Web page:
Critics of the state’s environmental regulatory agency question how reliable – and consistent – those enforcement actions have been in recent years.
“DNREC is not doing its job, as far as I’m concerned,” said Milton resident Keith Steck, who attended the Feb. 13 meeting when the council discovered its financial shortfall. “The bigger issue is whether or not DNREC is taking action to fine polluters and collect the penalties.”
Steck, who has been questioning the use of state-issued loans for a partnership between Allen Harim’s chicken processing plant in Harbeson and Artesian Resources Corp. to discharge wastewater on hundreds of acres of farm fields, said he thinks DNREC needs to take a closer look at how it imposes and collects fines.
“For example, Allen Harim was notified of violations back in November of 2016,” he said. “That is still open. They haven’t resolved it. I don’t know how many other polluters out there have outstanding and open fines. And it begs the question why is this state so soft on polluters?”
Mark Martell, conservation chair of the Delaware Audubon Society, said it all comes down to economics.
“It is my view that Delaware’s governors have been very lenient on trying to punish businesses because they’re fearful of losing even more jobs in the state, especially high-paying jobs,” he said. “For example, the refinery had [more than 20] separate violations in emissions and [DNREC Secretary Shawn] Garvin has yet to even instill one penalty against them.”
Martell pointed to a recent settlement between the state and the Delaware City refinery owned by PBF Energy, reached after the company appealed a $150,000 fine related to bulk shipments. State officials confirmed a deal had been reached on Feb. 23, but have yet to release any details.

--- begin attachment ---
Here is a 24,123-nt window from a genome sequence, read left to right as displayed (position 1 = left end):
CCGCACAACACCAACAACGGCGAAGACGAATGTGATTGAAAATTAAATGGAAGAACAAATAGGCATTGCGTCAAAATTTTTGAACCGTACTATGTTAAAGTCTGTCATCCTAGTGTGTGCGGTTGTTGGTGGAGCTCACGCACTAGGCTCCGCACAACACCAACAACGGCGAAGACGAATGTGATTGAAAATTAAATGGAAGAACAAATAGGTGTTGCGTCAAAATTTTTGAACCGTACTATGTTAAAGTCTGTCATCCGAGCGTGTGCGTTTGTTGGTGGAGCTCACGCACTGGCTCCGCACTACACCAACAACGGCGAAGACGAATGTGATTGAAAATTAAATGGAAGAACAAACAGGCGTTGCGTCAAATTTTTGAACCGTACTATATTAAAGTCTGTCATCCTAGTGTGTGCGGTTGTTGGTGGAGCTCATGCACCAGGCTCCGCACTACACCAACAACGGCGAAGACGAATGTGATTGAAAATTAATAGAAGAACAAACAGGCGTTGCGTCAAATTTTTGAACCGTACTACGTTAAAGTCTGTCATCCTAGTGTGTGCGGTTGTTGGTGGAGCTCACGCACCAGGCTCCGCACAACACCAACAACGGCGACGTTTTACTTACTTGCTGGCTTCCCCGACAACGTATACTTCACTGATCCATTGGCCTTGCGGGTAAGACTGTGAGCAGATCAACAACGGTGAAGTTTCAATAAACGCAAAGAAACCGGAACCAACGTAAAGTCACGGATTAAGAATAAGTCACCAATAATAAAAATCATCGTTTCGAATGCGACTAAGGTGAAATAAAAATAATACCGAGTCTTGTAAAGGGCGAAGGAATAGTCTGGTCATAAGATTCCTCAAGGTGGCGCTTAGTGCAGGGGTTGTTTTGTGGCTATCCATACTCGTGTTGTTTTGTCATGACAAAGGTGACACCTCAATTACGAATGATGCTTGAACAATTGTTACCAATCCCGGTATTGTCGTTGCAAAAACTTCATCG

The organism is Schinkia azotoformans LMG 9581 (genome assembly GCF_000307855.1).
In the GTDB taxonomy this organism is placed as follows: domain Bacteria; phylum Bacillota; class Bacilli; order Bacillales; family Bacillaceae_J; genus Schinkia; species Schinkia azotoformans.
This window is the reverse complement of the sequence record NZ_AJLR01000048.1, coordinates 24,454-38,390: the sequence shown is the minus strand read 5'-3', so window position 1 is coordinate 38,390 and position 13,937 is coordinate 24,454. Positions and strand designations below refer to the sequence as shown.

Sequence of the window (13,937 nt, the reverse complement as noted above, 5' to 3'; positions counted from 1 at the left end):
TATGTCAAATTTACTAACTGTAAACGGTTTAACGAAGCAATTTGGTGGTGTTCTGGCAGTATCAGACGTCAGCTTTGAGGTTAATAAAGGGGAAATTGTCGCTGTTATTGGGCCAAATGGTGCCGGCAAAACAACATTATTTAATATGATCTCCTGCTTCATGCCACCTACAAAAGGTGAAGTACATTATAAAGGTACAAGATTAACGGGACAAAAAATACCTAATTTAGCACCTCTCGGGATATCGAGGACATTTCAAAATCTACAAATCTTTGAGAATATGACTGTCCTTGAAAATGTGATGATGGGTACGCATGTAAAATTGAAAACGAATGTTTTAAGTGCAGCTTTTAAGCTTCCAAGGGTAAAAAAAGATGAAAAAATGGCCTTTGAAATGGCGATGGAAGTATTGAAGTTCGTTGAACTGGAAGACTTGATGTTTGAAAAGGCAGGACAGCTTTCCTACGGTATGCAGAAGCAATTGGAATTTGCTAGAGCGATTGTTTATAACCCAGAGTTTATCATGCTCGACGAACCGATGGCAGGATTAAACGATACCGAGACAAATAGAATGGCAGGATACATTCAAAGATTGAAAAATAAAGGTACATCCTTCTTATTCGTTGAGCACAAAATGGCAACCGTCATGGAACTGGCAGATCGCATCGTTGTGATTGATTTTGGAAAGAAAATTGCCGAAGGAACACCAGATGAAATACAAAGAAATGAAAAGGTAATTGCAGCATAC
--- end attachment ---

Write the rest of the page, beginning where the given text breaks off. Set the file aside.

“You have a fearful governor – a series of governors – where they have been more lenient and more lenient and more lenient in collecting pollution fines and penalties,” he said. “In the absence of those, obviously programs like the Community Environmental Project Fund, their proceeds dry up.”
DNREC officials are adamant that fines have decreased because companies that were known to be historic polluters have either closed shop, like DuPont’s nylon plant in Seaford, or significantly reduced their emissions, like NRG Energy’s Indian River Power Plant.
“It could just be that people are doing less bad things, so we have less enforcement,” said Garvin, who declined to provide insight on the fund’s financial decline before his tenure, which began in March 2017.
“Clearly, we take the enforcements when they exist and we need to get to that step,” he said. “And you’re going to have ebbs and flows depending on what’s happening. Some things take longer to resolve.”
He said the $10,000 in fines contributed to the fund so far this year skew the numbers, but that he “can’t speak to the previous nine years.”
Garvin said in a phone interview before the state announced a $77,300 penalty against Perdue Foods’ Georgetown-area chicken plant, that this year’s funding gap was due to his decision to take “a little bit of a look at where we are in enforcement” that has caused a recent delay in enforcement actions.
Garvin also noted that lengthy environmental investigations – Perdue’s violations took place nearly three years ago – and legal appeals can slow the process.
“I think right now if I were going to give you a trend, I wouldn’t necessarily include where we are currently because there are some things in the pipeline that will be coming,” he said. Since that phone interview, DNREC has announced the undisclosed refinery settlement and the Perdue penalty.
Council Chairman William Pelham said the fund’s shortfall discovered in February “resulted from a misunderstanding or misinterpretation.”
He said contributions to the fund from fines have decreased in recent years, but attributed that to “more cooperative negotiation of penalties rather than the old adversarial approach to violators,” more accurate testing, reporting and treatment of pollutants at the source, and improved awareness and enforcement.